4. Identify key stakeholder organizations within the industry to develop and engage them in discussions to identify ways in which ASHRAE can productively support and enhance the quality and performance of residential construction. The committee is authorized to conduct a stakeholder workshop at an appropriate point in its deliberations.

    5. Formulate recommendations for ASHRAE’s future involvement in residential markets with an indication of necessary collaborations and with proposed timing of such actions. Recommendations may focus externally (e.g., work with some stakeholder organization or group of organizations) as well as internally (e.g., form a Multidisciplinary Task Group or Technical Committee).

    6. Formulate recommendations for the future work of this committee, i.e., should it terminate at the end of the 2013-14 year, continue with ongoing work in 2014-15, or continue with a modified agenda such as consideration of markets outside US/Canada."


    As you can see, the focus is not only on standards, where we have put most of our effort in the past, but more broadly on the things ASHRAE can do to develop technology and educate. There is also a strong emphasis on understanding, communication, and collaboration with industry organizations.

    The ad hoc has a very strong and diverse membership. It is chaired by Max Sherman and includes two Society vice-presidents, Tom Werkema representing technology and Dan Pettway representing publishing and education as well as staff members Steve Comstock (publications and education) and Mark Weber (technology), and representatives of several key external organizations.

    I hope our members will strongly support and contribute to this effort. I think it is strategically important for ASHRAE, it is important to the industry, and it is not really a new initiative, but rather, a push to accomplish more effectively what we have been trying to do for decades, which is to bring the resources of ASHRAE to bear on the problems of this market sector so that we can more completely realize our goal of supporting the public good.
    Last edited by Bill Bahnfleth; September 23rd, 2013 at 12:57 PM. Reason: Just making a good post better... :-)
    Bill Bahnfleth
    Penn State
    Dept. of Architectural Engineering
    ASHRAE President 2013-14
    eMail: ashraepresident@ashrae.org
    Web: www.facebook.com/ASHRAEPresident

  3. #3
    ASHRAExCHANGE℠ Ad Hoc Committee Chair / Electronic Communications Chair Spencer Morasch's Avatar
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    WOW!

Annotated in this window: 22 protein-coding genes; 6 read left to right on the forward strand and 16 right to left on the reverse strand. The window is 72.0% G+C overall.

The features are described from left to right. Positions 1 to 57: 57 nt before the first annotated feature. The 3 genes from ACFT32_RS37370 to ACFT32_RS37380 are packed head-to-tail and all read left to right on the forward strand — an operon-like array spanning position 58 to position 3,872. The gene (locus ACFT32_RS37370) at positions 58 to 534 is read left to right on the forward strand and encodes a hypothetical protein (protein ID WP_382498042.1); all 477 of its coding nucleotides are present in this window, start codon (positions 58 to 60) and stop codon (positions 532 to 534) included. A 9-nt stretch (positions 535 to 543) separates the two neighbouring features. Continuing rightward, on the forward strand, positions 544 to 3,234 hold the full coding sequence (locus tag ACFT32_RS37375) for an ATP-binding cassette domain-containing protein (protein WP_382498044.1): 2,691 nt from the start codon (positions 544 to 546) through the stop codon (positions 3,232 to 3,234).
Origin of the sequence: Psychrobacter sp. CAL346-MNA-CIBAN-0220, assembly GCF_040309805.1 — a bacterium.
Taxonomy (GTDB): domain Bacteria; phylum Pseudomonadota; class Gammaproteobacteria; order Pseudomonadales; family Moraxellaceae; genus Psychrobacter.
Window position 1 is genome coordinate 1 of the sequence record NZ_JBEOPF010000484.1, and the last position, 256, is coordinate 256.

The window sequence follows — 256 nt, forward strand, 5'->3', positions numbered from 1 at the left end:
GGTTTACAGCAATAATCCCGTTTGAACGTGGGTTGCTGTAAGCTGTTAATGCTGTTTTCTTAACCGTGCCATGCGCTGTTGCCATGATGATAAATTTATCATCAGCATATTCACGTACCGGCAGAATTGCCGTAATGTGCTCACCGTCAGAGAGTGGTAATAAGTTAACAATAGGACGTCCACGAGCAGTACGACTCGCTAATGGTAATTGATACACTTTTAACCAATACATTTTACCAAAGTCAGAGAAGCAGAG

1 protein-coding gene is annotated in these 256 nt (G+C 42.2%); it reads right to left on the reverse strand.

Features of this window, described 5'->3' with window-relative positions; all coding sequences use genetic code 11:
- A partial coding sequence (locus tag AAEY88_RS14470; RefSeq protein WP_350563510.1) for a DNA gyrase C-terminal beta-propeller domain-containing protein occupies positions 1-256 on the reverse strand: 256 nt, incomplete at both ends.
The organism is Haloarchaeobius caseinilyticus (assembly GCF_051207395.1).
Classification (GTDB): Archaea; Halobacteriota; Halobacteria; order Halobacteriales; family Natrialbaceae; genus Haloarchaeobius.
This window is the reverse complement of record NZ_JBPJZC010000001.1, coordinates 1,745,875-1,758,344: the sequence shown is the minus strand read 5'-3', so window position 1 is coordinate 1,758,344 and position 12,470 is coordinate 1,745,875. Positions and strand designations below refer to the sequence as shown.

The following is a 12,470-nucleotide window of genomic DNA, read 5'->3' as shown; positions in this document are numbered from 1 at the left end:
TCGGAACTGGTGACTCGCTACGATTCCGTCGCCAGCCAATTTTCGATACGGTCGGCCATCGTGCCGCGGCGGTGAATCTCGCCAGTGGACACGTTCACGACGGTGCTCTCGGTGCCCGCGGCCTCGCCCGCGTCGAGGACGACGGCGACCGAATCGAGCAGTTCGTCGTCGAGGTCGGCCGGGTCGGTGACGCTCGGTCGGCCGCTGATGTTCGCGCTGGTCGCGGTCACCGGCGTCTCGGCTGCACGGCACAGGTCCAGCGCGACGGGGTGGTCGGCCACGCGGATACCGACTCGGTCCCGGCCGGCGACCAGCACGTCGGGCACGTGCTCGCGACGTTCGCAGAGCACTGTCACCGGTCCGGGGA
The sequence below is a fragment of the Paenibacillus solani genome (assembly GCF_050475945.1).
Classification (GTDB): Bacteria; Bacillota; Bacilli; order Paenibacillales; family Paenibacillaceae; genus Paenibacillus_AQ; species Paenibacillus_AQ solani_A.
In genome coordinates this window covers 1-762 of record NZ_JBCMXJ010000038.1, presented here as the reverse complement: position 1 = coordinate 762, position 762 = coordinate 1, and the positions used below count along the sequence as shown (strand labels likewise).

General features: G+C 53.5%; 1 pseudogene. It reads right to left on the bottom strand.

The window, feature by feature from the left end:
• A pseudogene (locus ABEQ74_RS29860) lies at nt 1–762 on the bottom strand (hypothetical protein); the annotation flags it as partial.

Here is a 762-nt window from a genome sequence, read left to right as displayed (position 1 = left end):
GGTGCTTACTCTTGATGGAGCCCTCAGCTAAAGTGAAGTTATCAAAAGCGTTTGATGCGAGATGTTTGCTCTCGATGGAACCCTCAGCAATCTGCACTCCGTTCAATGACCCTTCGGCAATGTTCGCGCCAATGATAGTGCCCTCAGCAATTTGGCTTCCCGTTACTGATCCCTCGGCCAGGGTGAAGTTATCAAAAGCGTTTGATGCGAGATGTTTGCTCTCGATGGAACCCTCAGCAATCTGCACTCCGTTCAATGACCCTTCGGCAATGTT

Post a new thread and get a response from the ASHRAE President on the SAME day!!!
    What a great new communications tool this new ASHRAExCHANGE is!

    Forming a high level Ad Hoc Committee to address ASHRAE and the Residential Market is a great idea!
    Let's keep this discussion (from both ASHRAE members & non-members) going to help provide input and ideas that the new Ad Hoc can use in their work.

    Much appreciated, Bill!
    Spencer
    Spencer Morasch
    ASHRAE Electronics Communication Committee Chair
    Member, New Jersey Chapter
    Jersey Central Power & Light
    Advanced Engineer

  4. #4
    All,
    I am an architect who often works in the residential arena and who just happened along on your conversation while I was looking for an answer to another question. The reason our clients come to us knowing the carpet and countertops they want, and yet have no interest in hearing about the efficiency of their HVAC or the value of insulation or air barrier is because the magazines they are reading do not advertise these items as important. I believe education through savvy marketing would create a clientele with an interest in a high efficiency HVAC system. Why is it that the same consumer who cares enough about the environment and their health enough to buy local organic produce does not care about the efficiency of their HVAC? Education and Word of Mouth don't say it's important. By the time they get to me, their architect, their dreams are all spinning around their countertops and my foray into what is important about their home is lost because my message was not substantiated during the time they spent flipping through shelter magazines and talking to their friends.

    I'm not an ASHRAE member, but I am an architect on your side and willing to help.

    Pam Hutter, AIA, CSI